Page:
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Article

Gestational Iron Supplementation Improves Fetal Outcomes in a Rat Model of Prenatal Alcohol Exposure

1
UNC Nutrition Research Institute, University of North Carolina at Chapel Hill, Kannapolis, NC 28081, USA
2
Department of Nutrition, University of North Carolina at Chapel Hill, Kannapolis, NC 28081, USA
*
Authors to whom correspondence should be addressed.
Academic Editor: Robert Colin Carter
Nutrients 2022, 14(8), 1653; https://doi.org/10.3390/nu14081653
Received: 15 February 2022 / Revised: 16 March 2022 / Accepted: 13 April 2022 / Published: 15 April 2022
Prenatal alcohol exposure causes neurodevelopmental disability and is associated with a functional iron deficiency in the fetus and neonate, even when the mother consumes an apparently iron-adequate diet. Here, we test whether gestational administration of the clinically relevant iron supplement Fer-In-Sol mitigates alcohol’s adverse impacts upon the fetus. Pregnant Long-Evans rats consumed an iron-adequate diet and received 5 g/kg alcohol by gavage for 7 days in late pregnancy. Concurrently, some mothers received 6 mg/kg oral iron. We measured maternal and fetal weights, hematology, tissue iron content, and oxidative damage on gestational day 20.5. Alcohol caused fetal anemia, decreased fetal body and brain weight, increased hepatic iron content, and modestly elevated hepatic malondialdehyde (p’s < 0.05). Supplemental iron normalized this brain weight reduction in alcohol-exposed males (p = 0.154) but not female littermates (p = 0.031). Iron also reversed the alcohol-induced fetal anemia and normalized both red blood cell numbers and hematocrit (p’s < 0.05). Iron had minimal adverse effects on the mother or fetus. These data show that gestational iron supplementation improves select fetal outcomes in prenatal alcohol exposure (PAE) including brain weight and hematology, suggesting that this may be a clinically feasible approach to improve prenatal iron status and fetal outcomes in alcohol-exposed pregnancies. View Full-Text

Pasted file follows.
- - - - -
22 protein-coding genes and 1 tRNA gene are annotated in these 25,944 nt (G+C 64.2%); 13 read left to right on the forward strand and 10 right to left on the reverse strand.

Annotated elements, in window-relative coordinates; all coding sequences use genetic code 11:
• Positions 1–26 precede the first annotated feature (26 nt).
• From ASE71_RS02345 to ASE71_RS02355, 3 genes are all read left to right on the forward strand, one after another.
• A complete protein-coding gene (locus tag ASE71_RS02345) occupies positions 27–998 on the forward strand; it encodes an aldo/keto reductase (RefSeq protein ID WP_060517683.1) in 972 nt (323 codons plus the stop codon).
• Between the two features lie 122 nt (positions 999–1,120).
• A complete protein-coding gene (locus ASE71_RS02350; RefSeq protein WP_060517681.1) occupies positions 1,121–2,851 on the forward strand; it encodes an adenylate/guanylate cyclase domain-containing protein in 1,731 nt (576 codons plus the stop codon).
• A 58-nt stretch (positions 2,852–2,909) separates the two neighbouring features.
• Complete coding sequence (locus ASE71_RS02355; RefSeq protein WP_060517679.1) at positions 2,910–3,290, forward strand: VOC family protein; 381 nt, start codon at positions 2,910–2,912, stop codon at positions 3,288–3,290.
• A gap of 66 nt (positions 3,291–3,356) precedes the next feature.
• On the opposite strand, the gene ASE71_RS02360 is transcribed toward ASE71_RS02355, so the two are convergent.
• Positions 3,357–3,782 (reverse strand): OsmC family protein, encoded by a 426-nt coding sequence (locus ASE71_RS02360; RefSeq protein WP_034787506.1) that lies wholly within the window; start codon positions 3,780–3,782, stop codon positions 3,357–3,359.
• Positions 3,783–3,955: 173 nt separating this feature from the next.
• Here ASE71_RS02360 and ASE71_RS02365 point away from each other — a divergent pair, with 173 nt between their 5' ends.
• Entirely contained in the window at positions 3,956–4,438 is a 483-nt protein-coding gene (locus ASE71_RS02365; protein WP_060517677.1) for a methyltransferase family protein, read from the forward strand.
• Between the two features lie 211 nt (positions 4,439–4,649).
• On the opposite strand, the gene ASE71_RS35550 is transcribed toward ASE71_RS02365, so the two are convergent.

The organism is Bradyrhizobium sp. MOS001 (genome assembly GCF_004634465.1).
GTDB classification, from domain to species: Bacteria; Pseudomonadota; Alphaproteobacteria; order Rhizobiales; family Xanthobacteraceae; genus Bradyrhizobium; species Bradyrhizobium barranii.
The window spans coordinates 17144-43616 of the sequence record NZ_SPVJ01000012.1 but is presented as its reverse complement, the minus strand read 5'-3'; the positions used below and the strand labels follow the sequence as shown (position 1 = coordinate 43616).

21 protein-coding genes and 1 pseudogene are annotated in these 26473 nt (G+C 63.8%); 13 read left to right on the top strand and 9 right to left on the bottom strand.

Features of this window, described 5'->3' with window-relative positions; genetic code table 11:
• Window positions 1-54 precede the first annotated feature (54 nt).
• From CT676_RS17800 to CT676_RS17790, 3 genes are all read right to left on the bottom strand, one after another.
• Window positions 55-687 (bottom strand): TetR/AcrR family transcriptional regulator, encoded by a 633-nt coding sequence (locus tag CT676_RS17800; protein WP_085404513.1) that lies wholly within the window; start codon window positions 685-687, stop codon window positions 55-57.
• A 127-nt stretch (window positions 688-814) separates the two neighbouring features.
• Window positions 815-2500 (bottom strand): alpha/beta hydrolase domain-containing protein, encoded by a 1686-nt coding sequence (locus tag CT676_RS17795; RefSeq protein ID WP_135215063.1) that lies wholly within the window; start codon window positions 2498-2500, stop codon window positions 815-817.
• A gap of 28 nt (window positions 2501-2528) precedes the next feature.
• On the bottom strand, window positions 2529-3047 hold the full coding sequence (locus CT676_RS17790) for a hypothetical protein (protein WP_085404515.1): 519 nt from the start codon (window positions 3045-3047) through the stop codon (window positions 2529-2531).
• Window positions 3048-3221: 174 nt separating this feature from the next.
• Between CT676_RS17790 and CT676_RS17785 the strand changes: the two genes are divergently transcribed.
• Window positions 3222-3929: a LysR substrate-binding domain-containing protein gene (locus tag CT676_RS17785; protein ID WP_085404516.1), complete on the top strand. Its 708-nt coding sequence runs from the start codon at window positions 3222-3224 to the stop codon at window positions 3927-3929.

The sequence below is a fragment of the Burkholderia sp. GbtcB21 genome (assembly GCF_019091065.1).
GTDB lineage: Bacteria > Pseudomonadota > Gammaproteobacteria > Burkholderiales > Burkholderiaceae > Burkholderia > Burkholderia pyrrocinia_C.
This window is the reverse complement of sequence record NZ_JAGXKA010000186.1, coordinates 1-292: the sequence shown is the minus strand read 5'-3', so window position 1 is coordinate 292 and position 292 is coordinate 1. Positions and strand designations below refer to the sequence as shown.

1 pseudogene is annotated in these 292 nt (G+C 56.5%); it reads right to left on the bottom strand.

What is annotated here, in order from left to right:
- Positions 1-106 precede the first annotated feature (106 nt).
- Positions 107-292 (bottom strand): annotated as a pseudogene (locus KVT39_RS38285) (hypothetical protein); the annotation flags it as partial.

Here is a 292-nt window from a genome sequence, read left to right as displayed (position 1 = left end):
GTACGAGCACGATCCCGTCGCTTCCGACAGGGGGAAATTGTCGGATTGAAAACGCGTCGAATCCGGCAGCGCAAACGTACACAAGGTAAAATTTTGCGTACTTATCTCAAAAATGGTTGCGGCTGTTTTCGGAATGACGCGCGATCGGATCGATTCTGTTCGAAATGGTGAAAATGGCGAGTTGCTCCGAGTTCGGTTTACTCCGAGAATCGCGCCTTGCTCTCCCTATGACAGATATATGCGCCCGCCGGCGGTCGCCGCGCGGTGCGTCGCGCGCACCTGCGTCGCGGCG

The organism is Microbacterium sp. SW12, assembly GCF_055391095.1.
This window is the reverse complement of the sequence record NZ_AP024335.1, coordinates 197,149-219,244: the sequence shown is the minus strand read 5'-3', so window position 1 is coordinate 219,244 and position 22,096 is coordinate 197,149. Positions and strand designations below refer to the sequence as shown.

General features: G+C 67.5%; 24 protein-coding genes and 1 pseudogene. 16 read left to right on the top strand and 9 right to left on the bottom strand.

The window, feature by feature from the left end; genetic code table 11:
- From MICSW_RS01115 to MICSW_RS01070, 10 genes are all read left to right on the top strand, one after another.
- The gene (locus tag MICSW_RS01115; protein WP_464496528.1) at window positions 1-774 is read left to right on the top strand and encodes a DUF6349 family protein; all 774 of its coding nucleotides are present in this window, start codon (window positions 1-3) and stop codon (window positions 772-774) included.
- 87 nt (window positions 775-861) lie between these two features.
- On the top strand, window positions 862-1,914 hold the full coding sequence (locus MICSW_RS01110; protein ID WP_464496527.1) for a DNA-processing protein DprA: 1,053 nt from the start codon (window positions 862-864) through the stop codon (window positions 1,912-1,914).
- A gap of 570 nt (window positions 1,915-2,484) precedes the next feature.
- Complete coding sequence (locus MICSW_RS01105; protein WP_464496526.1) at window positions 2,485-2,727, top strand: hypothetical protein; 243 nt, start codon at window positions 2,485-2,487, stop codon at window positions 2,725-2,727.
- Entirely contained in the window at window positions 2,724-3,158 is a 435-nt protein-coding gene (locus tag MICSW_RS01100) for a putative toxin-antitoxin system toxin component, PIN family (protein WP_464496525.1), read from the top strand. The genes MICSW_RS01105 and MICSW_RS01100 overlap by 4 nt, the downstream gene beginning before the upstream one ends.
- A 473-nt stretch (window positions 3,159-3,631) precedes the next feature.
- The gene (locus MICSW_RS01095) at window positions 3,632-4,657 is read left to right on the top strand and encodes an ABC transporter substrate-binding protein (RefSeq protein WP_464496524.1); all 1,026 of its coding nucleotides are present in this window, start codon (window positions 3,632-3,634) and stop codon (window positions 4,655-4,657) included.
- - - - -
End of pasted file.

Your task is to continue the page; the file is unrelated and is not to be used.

Keywords: prenatal alcohol exposure; iron deficiency; fetal anemia; iron supplementation; fer-in-sol; fetal growth; fetal brain development; rat iron requirement; feed conversion prenatal alcohol exposure; iron deficiency; fetal anemia; iron supplementation; fer-in-sol; fetal growth; fetal brain development; rat iron requirement; feed conversion
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MDPI and ACS Style

Helfrich, K.K.; Saini, N.; Kwan, S.T.C.; Rivera, O.C.; Hodges, R.; Smith, S.M. Gestational Iron Supplementation Improves Fetal Outcomes in a Rat Model of Prenatal Alcohol Exposure. Nutrients 2022, 14, 1653. https://doi.org/10.3390/nu14081653

AMA Style

Helfrich KK, Saini N, Kwan STC, Rivera OC, Hodges R, Smith SM. Gestational Iron Supplementation Improves Fetal Outcomes in a Rat Model of Prenatal Alcohol Exposure. Nutrients. 2022; 14(8):1653. https://doi.org/10.3390/nu14081653

Chicago/Turabian Style

Helfrich, Kaylee K., Nipun Saini, Sze T.C. Kwan, Olivia C. Rivera, Rachel Hodges, and Susan M. Smith. 2022. "Gestational Iron Supplementation Improves Fetal Outcomes in a Rat Model of Prenatal Alcohol Exposure" Nutrients 14, no. 8: 1653. https://doi.org/10.3390/nu14081653

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